The land seems to go on forever, a sea of endless white with no beginning or end. Two billowing cloths frame the scene, like curtains opening to an empty stage. Against the otherworldly beauty of the Bonneville Salt Flats, a brilliant blue sky feels both familiar and tethered to an unspoiled slice of the natural world, completely removed from the everyday.

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Rebecca Reeve’s “Marjory’s World #52″

Artist Rebecca Reeve’s wistful, haunting photographs depict some of Utah’s most starkly beautiful landscapes in surprising new contexts. Her series “Marjory’s World,” named after the writer and conservationist Marjory Stoneman Douglas, began in Everglades National Park before moving West. “I wanted to work in a topography that was quite different, an environment that was as close as possible to the notion I had in my mind of a heavenly place, somewhere white and expansive and ethereal,” she says.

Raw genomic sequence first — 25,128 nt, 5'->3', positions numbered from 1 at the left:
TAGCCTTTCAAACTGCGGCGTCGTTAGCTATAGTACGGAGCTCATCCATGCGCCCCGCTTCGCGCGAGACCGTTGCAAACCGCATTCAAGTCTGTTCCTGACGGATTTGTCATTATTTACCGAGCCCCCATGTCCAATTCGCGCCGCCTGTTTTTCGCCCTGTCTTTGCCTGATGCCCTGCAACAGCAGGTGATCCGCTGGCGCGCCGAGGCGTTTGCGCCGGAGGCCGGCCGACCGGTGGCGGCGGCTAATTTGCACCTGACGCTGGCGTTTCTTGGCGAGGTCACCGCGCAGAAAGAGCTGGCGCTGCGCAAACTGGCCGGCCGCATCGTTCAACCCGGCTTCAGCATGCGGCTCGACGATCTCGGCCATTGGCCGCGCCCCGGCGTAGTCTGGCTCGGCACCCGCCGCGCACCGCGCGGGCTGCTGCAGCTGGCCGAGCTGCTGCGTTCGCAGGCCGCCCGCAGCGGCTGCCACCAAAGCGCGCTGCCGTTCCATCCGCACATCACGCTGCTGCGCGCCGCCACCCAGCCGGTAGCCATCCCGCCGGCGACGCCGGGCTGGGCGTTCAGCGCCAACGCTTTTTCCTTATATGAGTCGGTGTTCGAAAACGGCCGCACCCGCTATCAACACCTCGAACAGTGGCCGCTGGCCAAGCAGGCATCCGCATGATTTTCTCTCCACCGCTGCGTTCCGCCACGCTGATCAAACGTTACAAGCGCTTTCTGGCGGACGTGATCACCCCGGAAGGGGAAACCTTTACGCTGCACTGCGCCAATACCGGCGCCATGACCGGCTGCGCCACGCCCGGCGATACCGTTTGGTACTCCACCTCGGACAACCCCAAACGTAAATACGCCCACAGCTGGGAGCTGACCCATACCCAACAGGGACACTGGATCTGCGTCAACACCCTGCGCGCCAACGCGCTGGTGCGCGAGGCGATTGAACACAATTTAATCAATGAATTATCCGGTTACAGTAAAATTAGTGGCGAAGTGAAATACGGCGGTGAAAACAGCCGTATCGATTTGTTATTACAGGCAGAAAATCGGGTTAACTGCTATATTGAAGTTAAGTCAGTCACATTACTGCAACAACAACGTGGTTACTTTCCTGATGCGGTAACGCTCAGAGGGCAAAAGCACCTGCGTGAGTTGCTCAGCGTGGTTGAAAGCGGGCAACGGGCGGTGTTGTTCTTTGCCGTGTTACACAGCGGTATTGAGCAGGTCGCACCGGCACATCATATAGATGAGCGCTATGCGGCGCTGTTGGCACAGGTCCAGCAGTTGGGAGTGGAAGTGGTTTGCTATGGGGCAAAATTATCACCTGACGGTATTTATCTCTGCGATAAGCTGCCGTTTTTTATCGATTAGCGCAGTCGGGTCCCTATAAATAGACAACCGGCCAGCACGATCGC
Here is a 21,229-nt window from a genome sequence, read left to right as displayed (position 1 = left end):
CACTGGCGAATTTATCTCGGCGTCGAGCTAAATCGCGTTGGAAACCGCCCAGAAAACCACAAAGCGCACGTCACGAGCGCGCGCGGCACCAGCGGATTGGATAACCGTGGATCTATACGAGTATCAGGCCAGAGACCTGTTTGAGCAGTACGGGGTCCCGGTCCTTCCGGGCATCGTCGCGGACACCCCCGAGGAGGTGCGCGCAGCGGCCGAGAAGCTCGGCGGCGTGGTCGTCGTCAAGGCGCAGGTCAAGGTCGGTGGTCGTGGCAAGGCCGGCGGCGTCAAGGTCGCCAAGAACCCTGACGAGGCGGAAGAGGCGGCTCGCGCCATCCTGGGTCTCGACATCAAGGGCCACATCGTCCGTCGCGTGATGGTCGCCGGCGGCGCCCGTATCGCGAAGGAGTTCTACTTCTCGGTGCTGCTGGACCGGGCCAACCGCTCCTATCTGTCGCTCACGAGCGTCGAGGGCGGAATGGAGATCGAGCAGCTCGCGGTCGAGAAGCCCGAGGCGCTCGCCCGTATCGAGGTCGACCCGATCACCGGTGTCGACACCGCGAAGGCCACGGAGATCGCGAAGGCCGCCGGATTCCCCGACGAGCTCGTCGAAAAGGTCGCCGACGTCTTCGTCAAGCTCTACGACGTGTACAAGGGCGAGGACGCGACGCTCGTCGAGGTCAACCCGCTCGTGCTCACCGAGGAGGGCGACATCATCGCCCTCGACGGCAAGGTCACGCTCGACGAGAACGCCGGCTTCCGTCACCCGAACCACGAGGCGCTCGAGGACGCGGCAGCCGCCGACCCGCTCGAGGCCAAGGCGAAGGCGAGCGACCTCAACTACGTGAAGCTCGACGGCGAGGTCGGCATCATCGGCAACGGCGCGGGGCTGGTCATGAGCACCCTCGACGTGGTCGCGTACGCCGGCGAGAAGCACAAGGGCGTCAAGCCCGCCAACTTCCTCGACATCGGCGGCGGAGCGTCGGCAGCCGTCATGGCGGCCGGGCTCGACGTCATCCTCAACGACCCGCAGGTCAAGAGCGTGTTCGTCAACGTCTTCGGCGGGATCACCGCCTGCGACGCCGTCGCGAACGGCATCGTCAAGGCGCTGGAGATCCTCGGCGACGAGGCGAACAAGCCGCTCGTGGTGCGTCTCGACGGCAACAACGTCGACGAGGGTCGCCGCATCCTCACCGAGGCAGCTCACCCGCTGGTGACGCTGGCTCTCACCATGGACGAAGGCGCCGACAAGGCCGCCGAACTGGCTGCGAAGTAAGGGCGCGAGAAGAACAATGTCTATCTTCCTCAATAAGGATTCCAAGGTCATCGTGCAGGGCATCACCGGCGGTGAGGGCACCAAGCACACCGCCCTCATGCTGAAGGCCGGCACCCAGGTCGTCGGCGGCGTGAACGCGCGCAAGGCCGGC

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Rebecca Reeve’s “Marjory’s World #49″

The photos’ unique framing draws on a 17th century Dutch tradition in which family members mourning a deceased loved one would cover mirrors and artwork in their home with cloth. “It was believed this would make it easier for the soul to leave the body and subdue any temptations for it to stay in this world on its final journey,” she explains. 

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Rebecca Reeve’s “Marjory’s World #53″

The curtains, which Reeve bought at Goodwill and Salvation Army stores, represent a literal social fabric connecting humans with the land from which they come. The theme resonates in a time when human connection feels more tenuous than ever. “Making my work is a soulful endeavor. The curtains serve as portals into the landscape, yes, but also into ourselves,” Reeve says. “I hope that they inspire, especially now with the pandemic, some peace and some grounding.” 

Shown at Julie Nester Gallery, Park City. For more of the people that bring style to Utah, click here.